Iñigo’s story: The spiritual journey of Ignatius Loyola (1)Print
Ignatian Spirituality has informed the Sisters of Charity since Mary Aikenhead founded the Congregation in the early 1800s.
But what is Ignatian Spirituality? To answer this question, we need to begin with the life of Iñigo (later, Ignatius) of Loyola. This is because the spirituality which bears his name is essentially based on the human experience of God: His own first of all, then his growing realisation that the pattern of this experience was valid for all those who begin to take seriously their relationship with God.
Over the next few months, we will publish a four-part series on the life and spiritual journey of St Ignatius Loyola.
Part 1: From Loyola to Montserrat (Pictured)
Iñigo of Loyola, the historical context
The era in which Iñigo lived was one of great change and upheaval. His countryman Christopher Columbus (1451-1506) discovered the New World of the Americas the year after Iñigo’s birth. At the same time, other European explorers were establishing lasting links with the Orient. Culturally, it was the period of the Renaissance, the great intellectual, humanist and artistic revival which swept Europe during the 16th century.
Despite the positive benefits these events brought to western civilisation, they were usually at the price of unrest in various forms. Colonialism went hand in hand with ongoing battles along with the burgeoning of romantic notions of bravery and chivalry on the part of hot-blooded young men who wanted to be first among their peers to defend their people, homelands, culture and beliefs.
From a religious perspective, Catholic Spain was under attack. Martin Luther (1483- 1546) and the Protestant reformers were quickly demolishing the long-held western assumption that Catholicism and Christianity are synonymous. When these religious uprisings of the Reformation are placed alongside the increasing insurgence of Islam, the complexity of lñigo’s political, cultural, and religious background is clear.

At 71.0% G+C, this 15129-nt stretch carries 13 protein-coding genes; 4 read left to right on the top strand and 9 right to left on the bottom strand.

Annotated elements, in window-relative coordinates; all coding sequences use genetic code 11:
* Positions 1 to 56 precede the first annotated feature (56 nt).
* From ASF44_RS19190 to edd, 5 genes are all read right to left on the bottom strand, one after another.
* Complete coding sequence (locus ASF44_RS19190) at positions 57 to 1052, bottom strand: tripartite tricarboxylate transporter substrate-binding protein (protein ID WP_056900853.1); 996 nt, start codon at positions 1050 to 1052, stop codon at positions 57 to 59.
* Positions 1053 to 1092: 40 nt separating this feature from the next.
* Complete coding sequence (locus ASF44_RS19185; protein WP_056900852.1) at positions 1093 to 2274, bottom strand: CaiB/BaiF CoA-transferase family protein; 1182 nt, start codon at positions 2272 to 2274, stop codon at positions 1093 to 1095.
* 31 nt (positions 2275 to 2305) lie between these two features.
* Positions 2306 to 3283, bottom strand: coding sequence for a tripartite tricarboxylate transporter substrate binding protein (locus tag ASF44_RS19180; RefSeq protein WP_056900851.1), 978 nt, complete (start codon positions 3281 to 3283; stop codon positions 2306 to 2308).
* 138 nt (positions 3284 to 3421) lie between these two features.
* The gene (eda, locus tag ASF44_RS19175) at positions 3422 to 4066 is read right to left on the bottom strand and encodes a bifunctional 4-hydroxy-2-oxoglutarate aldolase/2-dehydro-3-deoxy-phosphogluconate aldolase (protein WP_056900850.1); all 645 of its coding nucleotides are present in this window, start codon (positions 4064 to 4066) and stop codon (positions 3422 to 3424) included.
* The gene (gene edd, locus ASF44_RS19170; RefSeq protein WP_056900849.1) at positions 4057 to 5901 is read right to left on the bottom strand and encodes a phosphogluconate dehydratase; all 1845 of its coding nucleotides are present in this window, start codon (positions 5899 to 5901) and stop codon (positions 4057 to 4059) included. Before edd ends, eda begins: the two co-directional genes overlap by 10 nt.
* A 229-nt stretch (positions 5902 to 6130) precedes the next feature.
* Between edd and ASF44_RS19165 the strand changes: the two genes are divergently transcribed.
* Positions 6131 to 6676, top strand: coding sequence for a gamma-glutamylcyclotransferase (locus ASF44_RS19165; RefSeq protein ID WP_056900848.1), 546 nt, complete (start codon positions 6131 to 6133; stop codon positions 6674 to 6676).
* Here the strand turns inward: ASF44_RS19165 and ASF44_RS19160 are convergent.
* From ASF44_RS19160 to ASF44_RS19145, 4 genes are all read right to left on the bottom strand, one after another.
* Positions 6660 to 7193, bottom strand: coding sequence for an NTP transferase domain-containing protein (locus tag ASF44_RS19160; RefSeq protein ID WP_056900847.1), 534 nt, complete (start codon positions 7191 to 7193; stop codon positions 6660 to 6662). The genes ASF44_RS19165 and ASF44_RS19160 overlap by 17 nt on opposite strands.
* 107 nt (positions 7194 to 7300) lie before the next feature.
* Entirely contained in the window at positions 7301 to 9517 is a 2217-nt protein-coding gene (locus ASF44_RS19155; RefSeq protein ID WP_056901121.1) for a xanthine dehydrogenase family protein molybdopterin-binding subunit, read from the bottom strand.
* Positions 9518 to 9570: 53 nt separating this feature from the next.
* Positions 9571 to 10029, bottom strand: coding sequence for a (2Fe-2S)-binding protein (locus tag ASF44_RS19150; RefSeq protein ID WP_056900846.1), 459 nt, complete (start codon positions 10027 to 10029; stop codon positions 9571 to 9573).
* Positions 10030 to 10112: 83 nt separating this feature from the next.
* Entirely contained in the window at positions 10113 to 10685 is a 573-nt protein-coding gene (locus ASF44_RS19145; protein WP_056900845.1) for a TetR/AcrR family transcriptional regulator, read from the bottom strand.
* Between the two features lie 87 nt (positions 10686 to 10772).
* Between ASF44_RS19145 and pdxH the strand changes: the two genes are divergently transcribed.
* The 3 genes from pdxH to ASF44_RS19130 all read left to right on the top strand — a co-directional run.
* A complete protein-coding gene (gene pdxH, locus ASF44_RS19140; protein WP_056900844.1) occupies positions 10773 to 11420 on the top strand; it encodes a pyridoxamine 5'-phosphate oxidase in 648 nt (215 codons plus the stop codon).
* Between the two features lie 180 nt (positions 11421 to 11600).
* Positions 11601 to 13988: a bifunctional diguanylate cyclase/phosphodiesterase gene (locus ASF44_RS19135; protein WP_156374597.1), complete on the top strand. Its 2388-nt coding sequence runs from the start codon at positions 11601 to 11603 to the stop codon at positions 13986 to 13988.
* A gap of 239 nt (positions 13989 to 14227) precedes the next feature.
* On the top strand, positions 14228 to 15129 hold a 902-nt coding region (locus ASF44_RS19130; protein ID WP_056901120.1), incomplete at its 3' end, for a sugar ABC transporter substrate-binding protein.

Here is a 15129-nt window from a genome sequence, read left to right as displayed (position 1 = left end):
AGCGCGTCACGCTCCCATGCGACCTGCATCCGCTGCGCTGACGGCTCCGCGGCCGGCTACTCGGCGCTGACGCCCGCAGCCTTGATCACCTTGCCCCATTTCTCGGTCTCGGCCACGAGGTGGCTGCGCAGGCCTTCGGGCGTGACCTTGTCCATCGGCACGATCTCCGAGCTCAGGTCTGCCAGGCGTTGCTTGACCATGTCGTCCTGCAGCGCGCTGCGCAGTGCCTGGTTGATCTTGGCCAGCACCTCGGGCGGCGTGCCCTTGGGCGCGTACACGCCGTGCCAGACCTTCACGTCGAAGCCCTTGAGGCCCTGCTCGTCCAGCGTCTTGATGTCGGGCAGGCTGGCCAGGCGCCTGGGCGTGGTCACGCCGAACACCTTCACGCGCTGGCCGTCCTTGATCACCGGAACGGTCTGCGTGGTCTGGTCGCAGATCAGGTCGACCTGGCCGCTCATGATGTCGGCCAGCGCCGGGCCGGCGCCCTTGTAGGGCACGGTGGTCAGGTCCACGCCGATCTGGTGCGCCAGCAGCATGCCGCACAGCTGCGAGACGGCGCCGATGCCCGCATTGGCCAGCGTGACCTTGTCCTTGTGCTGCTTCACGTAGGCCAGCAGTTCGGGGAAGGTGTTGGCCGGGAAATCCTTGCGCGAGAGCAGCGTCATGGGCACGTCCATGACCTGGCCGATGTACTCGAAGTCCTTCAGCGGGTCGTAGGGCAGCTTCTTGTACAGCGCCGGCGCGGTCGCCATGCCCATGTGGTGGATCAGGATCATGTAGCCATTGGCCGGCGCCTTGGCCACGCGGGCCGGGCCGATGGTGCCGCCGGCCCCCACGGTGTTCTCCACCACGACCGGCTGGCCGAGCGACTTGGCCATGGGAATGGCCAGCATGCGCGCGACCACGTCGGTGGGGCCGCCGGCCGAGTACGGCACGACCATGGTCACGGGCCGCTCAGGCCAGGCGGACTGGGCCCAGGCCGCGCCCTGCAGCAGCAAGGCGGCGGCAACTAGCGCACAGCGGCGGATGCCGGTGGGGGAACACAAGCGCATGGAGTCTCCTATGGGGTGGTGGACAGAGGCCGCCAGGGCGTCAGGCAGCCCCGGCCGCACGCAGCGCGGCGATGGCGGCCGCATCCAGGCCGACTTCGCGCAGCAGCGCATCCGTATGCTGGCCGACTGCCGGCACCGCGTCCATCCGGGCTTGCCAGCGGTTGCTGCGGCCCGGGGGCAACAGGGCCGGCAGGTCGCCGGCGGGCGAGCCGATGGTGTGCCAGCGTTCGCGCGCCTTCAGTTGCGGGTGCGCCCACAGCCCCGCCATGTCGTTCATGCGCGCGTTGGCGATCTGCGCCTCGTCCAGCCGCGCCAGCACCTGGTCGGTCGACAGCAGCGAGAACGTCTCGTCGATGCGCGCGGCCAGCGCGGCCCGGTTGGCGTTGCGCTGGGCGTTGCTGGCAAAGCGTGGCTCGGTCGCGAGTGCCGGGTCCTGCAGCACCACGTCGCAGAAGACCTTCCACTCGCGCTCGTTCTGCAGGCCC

Family background and youth (1491-1521)
In 1491, Iñigo Lopez de Loyola was born the thirteenth and youngest child of a noble family on its property called Loyola, situated in the northern Basque country of Spain. As a young man, Iñigo was caught up in the daring chivalrous exploits of young men of his time, including participation in the constant warfare against the enemies of Spain and the Church. In the course of one such battle on the plains of Pamplona, he was seriously wounded in the leg and was taken to a nearby castle to recover.
Conversion at Pamplona (1521)
During his long period of convalescence, Iñigo soon became bored. Asking for something to read, the only books available were the Life of Christ and a life of the saints. Apart from reading, he spent most of his time day-dreaming about the great exploits he would engage in as a chivalrous knight errant, once he had recovered.
However, his reading gradually made an impression on him and he began to realise that God was calling him to turn from his frivolous and worldly way of life towards something deeper. Although this initial ‘conversion’ was only the beginning, lñigo began to get really serious about his spiritual life. He determined to repent of his past life and begin anew to imitate the devotion and dedication of the saints about whom he had read. He decided to go on pilgrimage to Jerusalem and on his return to enter a Carthusian monastery.
Image above shows the Virgin of Monserrat
Montserrat and Manresa (1552)
Leaving Loyola, lñigo travelled to the hillside shrine of Montserrat. Here, he pledged his life to God and made an all-night vigil there before the statue of Our Lady of Montserrat.
The next morning, he travelled down to the nearby town of Manresa where he spent several weeks in prayer and fasting, and took on all manner of penances and personal privations. After some months, the Dominican friars provided him with a room in their monastery and he gradually began to find new peace and inner freedom so that he began to plan his longed-for- pilgrimage to Jerusalem.
Image shows Cova Manresa.
NEXT Part 2: Ignatius – Jerusalem, Paris and Rome (1523-1556); the Society of Jesus